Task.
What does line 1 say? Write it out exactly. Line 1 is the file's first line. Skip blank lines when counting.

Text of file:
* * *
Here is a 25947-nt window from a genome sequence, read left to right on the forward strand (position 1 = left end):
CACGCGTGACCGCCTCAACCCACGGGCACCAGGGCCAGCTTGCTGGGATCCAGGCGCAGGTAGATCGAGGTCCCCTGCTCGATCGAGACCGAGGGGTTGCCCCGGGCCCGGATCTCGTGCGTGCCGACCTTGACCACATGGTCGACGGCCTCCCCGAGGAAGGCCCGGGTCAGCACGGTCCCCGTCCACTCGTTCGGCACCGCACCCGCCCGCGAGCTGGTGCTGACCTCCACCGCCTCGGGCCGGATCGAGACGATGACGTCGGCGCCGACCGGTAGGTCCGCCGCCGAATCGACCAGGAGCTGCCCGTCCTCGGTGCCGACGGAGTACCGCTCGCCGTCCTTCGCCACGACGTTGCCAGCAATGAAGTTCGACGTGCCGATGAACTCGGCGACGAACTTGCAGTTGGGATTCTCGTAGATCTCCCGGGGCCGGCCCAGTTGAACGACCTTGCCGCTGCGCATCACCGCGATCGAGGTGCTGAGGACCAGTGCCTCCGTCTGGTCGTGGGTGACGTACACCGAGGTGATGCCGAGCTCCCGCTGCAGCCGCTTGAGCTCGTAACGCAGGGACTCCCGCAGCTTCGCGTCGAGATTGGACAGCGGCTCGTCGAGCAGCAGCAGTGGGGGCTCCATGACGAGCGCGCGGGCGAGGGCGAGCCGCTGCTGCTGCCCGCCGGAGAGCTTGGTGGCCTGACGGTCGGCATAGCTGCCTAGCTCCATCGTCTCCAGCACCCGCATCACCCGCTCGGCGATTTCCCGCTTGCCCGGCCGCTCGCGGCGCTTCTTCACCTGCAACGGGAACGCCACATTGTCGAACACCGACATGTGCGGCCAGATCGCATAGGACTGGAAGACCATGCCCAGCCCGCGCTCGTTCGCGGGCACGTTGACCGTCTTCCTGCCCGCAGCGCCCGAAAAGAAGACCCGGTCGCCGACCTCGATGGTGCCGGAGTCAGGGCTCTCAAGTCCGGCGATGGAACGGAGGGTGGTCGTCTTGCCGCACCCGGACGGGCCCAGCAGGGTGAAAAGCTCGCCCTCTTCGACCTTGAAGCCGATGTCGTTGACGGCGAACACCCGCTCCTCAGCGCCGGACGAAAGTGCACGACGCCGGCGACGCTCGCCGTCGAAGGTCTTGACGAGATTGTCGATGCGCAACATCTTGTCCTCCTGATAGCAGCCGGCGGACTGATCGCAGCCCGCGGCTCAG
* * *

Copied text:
Here is a 25947-nt window from a genome sequence, read left to right on the forward strand (position 1 = left end):